Strengthening Hit and Run Laws Cross State Lines


A Northwest Arkansas mother who’s already strengthened laws across state lines is looking to address hit-and-run legislation in Arkansas. 

Hit and run accidents are happening more frequently, but Stacey Bankston said the time for the crime isn’t enough.

After her son’s death, she’s already changed Missouri’s laws and has moved on to the Natural State. 

“I tell people I only miss my son when I breathe,” said Bankston.

In a blink of an eye, Bankston got a phone call that changed her forever.

“That was the moment where my life stopped, where I lost a part of myself,” said Bankston.

On September 25, 2015, her 19-year-old son Matthew was killed in a hit and run accident in Missouri. 

“My son was thrown 254 feet, And his body landed on the highway and he was left there like a piece of garbage,” explained Bankston.

Not only did the man who hit her son leave the scene, but he didn’t turn himself in for two weeks.

“You got to the grocery store and wonder at every face you’re looking at is that the person who killed my child,” said Bankston.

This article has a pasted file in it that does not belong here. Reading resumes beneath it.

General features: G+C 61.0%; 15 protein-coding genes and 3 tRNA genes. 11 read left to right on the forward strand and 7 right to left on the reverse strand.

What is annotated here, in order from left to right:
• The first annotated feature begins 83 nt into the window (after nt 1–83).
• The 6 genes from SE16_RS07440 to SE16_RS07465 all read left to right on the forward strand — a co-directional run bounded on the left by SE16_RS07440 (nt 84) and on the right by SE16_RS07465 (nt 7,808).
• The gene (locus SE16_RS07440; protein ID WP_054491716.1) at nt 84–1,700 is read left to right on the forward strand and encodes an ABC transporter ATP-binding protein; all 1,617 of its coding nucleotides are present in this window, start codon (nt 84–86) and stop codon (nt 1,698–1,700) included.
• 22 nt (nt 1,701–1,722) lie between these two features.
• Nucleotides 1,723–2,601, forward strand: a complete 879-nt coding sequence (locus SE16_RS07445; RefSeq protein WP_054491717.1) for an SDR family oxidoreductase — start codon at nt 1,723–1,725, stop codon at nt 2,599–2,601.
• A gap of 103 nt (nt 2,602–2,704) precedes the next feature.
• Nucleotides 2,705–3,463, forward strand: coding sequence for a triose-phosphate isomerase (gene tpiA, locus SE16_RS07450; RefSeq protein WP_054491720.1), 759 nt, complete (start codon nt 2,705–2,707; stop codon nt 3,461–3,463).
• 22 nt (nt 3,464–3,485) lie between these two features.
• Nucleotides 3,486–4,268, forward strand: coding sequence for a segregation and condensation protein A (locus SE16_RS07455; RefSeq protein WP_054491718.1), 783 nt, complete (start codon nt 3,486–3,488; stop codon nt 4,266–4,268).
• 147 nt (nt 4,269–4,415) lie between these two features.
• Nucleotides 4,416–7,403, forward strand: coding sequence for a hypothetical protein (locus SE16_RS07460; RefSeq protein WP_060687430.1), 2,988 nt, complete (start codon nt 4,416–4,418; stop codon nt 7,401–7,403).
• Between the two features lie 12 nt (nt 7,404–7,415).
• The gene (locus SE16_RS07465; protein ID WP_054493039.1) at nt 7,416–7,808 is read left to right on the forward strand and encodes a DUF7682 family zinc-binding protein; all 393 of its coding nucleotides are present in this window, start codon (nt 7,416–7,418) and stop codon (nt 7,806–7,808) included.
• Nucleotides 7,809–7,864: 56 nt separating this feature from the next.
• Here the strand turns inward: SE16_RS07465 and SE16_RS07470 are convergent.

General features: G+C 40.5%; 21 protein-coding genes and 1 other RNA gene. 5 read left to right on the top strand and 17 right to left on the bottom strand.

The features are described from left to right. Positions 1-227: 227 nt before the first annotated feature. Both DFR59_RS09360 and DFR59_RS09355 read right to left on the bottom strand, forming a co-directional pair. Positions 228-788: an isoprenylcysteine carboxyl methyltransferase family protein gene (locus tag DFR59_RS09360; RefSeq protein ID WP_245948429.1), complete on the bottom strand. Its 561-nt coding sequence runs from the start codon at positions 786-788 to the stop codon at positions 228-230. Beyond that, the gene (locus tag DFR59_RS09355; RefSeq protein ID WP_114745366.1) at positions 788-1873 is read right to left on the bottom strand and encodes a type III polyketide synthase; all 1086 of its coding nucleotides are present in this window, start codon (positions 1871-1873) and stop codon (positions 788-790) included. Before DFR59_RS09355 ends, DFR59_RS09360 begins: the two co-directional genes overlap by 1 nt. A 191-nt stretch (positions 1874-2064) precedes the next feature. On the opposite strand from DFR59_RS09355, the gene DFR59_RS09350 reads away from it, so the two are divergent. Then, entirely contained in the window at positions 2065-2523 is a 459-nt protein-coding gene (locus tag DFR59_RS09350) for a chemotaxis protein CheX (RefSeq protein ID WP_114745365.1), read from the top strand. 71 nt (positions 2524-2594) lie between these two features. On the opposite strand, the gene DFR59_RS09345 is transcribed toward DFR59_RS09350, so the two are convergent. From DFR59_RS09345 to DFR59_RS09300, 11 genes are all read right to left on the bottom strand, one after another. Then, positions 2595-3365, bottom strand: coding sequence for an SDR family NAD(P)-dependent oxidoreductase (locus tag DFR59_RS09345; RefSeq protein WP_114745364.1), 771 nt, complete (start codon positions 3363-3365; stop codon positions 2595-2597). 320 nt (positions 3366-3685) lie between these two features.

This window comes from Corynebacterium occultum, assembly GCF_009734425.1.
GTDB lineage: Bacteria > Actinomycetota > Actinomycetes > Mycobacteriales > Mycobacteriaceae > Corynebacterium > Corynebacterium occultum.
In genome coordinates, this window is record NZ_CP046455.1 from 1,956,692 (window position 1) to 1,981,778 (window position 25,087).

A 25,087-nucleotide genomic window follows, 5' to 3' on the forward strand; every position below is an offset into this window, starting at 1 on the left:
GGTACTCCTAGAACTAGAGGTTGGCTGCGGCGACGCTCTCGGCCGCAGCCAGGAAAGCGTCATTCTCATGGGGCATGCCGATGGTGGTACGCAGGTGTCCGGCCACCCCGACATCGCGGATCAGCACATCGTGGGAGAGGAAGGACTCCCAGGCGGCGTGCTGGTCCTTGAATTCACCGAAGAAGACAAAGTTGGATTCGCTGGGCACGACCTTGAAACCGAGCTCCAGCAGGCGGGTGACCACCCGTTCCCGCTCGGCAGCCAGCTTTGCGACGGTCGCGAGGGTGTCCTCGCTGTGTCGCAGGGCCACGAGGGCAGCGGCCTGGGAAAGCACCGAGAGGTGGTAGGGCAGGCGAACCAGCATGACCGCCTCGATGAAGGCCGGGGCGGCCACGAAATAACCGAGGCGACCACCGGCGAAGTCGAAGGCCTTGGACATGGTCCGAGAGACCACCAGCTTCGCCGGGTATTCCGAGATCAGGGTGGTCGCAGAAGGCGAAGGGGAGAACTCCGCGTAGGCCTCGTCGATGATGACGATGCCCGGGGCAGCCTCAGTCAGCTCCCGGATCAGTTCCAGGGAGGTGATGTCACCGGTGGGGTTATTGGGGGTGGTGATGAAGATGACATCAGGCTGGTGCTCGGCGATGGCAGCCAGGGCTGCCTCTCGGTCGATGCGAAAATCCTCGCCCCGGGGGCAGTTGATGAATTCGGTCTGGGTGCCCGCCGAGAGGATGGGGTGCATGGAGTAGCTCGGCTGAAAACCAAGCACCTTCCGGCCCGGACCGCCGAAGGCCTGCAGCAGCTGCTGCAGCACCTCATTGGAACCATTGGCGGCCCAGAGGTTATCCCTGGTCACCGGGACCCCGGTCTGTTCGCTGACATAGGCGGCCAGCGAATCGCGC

Once her son’s killer was in custody, she assumed he would be charged with at least manslaughter.

But when she was told they could only charge him with leaving the scene of an accident, she was shocked.

“That really angered me when I started really looking at the laws, and the little time he would be serving for killing my child,” said Bankston.

This fueled bankston to contact her local lawmakers and demand harsher penalties for hit and runs.

“Seeing this as a problem that affects and can affect other people’s lives that needs to be changed and solved,” said Bankston.

Because of Bankston’s efforts, last August the amount of time spent behind bars for leaving a scene practically doubled in Missouri. 

It’s now up to 7 years in jail and $10,000 fine. 

However, the man behind Matthew’s death will only be locked up for three years.

Bankston said she’s already reached out to local lawmakers like Representative Greg Leding. 

“There is a good chance we could see stiffer penalties. We want to make sure they are meaningful, and appropriate and don’t go too far. But I know that there are a number of lawmakers, like myself, who are looking at that,” said Leding.

“As his mother I’m going to make sure his death means something,” said Bankston.

Bankston has started a group, “Hit and Run Project.” The group will have a table at “Square 2 Square,” May 12th in Bentonville. 

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